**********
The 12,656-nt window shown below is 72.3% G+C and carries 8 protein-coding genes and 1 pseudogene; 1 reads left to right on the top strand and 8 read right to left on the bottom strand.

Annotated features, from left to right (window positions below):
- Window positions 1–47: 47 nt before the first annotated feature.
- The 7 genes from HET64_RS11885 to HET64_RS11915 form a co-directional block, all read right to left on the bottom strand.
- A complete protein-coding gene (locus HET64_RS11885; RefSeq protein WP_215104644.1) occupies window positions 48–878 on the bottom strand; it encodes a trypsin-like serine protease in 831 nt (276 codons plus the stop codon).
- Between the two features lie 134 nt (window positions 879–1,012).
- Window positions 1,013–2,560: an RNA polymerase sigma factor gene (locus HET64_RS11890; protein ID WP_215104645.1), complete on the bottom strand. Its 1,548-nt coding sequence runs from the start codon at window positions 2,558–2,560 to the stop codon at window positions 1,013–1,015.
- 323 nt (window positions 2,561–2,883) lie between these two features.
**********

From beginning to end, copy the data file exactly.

The 12,656-nt window shown below is 72.3% G+C and carries 8 protein-coding genes and 1 pseudogene; 1 reads left to right on the top strand and 8 read right to left on the bottom strand.

Annotated features, from left to right (window positions below):
- Window positions 1–47: 47 nt before the first annotated feature.
- The 7 genes from HET64_RS11885 to HET64_RS11915 form a co-directional block, all read right to left on the bottom strand.
- A complete protein-coding gene (locus HET64_RS11885; RefSeq protein WP_215104644.1) occupies window positions 48–878 on the bottom strand; it encodes a trypsin-like serine protease in 831 nt (276 codons plus the stop codon).
- Between the two features lie 134 nt (window positions 879–1,012).
- Window positions 1,013–2,560: an RNA polymerase sigma factor gene (locus HET64_RS11890; protein ID WP_215104645.1), complete on the bottom strand. Its 1,548-nt coding sequence runs from the start codon at window positions 2,558–2,560 to the stop codon at window positions 1,013–1,015.
- 323 nt (window positions 2,561–2,883) lie between these two features.